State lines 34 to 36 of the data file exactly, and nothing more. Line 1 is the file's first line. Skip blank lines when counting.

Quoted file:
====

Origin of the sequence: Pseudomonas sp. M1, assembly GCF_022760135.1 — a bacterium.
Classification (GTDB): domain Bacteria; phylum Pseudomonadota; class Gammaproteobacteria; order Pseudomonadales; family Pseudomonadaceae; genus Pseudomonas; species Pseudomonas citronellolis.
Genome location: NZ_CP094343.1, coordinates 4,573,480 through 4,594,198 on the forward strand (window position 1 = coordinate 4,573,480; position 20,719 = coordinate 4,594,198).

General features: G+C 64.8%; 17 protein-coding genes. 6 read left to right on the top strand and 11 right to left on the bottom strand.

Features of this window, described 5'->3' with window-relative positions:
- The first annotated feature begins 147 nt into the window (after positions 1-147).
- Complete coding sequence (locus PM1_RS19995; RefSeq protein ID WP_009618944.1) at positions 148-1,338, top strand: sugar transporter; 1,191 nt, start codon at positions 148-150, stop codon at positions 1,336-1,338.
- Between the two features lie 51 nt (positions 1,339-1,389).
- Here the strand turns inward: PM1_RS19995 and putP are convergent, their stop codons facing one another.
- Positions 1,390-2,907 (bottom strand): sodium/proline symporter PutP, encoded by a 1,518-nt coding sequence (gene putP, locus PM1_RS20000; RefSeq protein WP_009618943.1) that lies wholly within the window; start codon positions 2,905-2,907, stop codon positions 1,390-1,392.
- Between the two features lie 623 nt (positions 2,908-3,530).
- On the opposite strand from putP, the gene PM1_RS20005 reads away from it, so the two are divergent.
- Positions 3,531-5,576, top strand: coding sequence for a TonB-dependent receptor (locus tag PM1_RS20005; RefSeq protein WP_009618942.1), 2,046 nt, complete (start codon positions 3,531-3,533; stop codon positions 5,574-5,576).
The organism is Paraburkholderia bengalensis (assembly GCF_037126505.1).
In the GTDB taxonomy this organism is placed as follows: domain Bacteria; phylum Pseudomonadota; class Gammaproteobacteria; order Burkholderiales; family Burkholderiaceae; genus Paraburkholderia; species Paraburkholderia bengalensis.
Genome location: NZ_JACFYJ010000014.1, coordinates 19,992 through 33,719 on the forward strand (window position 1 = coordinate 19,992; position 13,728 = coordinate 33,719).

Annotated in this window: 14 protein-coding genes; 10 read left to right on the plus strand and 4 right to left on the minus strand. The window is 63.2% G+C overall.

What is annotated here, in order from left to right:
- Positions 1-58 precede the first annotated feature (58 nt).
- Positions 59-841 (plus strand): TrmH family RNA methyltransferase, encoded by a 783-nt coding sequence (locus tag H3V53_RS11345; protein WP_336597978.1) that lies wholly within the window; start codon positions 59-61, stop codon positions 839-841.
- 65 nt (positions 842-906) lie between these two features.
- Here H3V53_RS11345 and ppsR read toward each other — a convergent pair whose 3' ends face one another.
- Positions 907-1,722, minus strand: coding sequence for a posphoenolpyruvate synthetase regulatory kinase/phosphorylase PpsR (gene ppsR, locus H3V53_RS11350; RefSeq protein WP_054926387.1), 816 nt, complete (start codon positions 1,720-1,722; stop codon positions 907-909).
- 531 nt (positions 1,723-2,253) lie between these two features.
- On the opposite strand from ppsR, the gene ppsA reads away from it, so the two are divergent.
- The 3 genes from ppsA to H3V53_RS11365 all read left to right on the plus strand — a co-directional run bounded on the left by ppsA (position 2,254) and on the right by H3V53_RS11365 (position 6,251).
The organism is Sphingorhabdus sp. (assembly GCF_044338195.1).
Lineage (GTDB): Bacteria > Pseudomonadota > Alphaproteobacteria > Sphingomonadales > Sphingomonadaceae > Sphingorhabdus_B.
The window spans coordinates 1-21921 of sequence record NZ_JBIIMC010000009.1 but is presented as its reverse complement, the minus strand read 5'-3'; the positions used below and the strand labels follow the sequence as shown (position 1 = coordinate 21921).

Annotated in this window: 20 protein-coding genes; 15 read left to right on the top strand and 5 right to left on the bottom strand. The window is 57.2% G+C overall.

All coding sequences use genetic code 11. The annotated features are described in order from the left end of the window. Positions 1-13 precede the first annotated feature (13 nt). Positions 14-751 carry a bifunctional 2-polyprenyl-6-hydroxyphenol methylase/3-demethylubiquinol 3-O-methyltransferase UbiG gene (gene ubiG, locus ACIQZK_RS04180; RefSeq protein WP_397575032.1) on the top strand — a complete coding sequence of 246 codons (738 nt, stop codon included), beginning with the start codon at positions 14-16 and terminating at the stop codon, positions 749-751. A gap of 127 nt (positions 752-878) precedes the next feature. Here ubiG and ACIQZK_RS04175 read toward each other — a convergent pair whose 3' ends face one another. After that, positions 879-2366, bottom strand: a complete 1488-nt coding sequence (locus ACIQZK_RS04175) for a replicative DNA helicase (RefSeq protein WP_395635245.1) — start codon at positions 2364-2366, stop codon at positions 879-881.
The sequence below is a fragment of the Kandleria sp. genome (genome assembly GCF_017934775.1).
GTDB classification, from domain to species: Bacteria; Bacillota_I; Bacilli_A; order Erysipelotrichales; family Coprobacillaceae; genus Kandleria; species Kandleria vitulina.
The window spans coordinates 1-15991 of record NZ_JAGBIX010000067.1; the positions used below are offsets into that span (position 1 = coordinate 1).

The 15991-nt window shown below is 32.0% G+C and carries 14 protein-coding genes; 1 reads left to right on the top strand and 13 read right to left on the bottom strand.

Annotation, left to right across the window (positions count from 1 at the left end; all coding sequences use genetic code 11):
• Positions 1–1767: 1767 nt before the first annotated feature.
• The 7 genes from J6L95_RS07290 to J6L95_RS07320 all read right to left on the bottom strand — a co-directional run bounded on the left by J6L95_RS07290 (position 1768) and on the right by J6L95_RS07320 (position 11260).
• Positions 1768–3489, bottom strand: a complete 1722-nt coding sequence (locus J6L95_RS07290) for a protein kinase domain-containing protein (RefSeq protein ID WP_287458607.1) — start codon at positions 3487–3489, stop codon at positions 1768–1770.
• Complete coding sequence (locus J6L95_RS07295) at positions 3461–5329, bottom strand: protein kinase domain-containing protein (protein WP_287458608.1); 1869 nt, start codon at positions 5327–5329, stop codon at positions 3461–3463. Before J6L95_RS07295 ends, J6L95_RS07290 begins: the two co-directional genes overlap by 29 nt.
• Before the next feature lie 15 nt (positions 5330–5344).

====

The window spans coordinates 1-15991 of record NZ_JAGBIX010000067.1; the positions used below are offsets into that span (position 1 = coordinate 1).

The 15991-nt window shown below is 32.0% G+C and carries 14 protein-coding genes; 1 reads left to right on the top strand and 13 read right to left on the bottom strand.

Annotation, left to right across the window (positions count from 1 at the left end; all coding sequences use genetic code 11):